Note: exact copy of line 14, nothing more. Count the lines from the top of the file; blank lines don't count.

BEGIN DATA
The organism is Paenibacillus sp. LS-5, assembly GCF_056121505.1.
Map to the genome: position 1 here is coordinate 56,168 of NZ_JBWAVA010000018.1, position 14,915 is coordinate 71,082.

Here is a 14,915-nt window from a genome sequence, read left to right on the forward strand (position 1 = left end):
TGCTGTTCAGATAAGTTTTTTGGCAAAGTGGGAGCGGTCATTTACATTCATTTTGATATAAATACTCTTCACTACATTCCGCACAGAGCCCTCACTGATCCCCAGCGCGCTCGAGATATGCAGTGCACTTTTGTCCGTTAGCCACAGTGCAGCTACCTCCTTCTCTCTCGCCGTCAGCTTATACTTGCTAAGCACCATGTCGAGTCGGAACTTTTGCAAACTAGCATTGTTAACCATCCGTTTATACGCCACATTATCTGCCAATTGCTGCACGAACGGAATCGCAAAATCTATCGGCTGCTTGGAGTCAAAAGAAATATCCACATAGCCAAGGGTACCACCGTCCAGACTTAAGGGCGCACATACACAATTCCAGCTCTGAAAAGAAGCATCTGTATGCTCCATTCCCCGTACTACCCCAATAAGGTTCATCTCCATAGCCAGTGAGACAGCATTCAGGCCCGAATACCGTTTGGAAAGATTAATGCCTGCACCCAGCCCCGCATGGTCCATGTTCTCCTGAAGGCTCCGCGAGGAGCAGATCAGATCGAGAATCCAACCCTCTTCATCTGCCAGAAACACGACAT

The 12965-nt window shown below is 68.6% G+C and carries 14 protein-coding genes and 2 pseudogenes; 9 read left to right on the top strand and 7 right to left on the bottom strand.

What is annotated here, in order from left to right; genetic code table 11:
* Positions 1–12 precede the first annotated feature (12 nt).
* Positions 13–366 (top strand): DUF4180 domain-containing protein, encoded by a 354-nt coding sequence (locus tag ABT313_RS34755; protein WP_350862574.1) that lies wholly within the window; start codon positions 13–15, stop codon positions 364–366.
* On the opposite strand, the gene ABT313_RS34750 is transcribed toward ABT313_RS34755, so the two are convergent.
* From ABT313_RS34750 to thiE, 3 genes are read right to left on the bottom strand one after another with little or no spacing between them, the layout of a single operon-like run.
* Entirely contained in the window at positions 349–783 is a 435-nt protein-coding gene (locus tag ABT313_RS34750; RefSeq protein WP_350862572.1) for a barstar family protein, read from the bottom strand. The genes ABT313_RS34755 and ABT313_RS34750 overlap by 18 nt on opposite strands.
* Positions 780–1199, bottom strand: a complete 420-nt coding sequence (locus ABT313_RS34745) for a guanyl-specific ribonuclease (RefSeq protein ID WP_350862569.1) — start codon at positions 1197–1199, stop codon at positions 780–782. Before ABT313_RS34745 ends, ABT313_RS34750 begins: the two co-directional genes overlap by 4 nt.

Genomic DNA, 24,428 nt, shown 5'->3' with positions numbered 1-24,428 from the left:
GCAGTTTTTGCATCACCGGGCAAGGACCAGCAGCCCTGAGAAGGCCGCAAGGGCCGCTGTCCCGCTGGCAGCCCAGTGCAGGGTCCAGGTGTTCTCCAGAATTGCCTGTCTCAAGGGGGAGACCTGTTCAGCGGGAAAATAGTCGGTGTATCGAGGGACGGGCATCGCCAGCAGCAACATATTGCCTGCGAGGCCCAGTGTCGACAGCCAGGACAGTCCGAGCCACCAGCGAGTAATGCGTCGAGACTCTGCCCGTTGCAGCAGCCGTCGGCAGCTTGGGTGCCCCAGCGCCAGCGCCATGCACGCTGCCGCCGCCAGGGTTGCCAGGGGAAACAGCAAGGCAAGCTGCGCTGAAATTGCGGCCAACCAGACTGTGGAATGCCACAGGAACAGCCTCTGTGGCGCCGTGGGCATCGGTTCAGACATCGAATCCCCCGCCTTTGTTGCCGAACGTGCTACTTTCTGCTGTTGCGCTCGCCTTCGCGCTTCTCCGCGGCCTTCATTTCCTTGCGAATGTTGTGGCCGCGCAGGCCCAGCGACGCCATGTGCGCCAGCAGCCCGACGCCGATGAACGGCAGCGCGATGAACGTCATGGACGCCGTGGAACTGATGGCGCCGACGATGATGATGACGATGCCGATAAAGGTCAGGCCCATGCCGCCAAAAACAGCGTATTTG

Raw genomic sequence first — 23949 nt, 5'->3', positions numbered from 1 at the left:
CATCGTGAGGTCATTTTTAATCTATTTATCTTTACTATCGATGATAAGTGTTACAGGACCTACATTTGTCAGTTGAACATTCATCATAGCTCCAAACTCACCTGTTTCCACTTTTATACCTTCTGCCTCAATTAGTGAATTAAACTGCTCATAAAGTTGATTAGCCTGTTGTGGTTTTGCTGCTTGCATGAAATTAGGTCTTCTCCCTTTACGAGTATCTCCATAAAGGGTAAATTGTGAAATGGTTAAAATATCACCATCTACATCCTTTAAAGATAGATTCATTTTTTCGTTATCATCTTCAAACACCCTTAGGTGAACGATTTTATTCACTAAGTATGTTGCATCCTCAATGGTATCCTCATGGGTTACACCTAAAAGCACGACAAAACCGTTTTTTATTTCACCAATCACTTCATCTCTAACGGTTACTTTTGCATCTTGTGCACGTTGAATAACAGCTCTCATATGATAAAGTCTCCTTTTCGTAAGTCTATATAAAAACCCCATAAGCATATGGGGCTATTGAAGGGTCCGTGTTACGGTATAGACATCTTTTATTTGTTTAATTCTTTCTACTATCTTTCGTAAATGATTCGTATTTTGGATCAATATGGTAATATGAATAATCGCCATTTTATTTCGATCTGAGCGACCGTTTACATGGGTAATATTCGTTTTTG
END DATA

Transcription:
GCAGTTTTTGCATCACCGGGCAAGGACCAGCAGCCCTGAGAAGGCCGCAAGGGCCGCTGTCCCGCTGGCAGCCCAGTGCAGGGTCCAGGTGTTCTCCAGAATTGCCTGTCTCAAGGGGGAGACCTGTTCAGCGGGAAAATAGTCGGTGTATCGAGGGACGGGCATCGCCAGCAGCAACATATTGCCTGCGAGGCCCAGTGTCGACAGCCAGGACAGTCCGAGCCACCAGCGAGTAATGCGTCGAGACTCTGCCCGTTGCAGCAGCCGTCGGCAGCTTGGGTGCCCCAGCGCCAGCGCCATGCACGCTGCCGCCGCCAGGGTTGCCAGGGGAAACAGCAAGGCAAGCTGCGCTGAAATTGCGGCCAACCAGACTGTGGAATGCCACAGGAACAGCCTCTGTGGCGCCGTGGGCATCGGTTCAGACATCGAATCCCCCGCCTTTGTTGCCGAACGTGCTACTTTCTGCTGTTGCGCTCGCCTTCGCGCTTCTCCGCGGCCTTCATTTCCTTGCGAATGTTGTGGCCGCGCAGGCCCAGCGACGCCATGTGCGCCAGCAGCCCGACGCCGATGAACGGCAGCGCGATGAACGTCATGGACGCCGTGGAACTGATGGCGCCGACGATGATGATGACGATGCCGATAAAGGTCAGGCCCATGCCGCCAAAAACAGCGTATTTG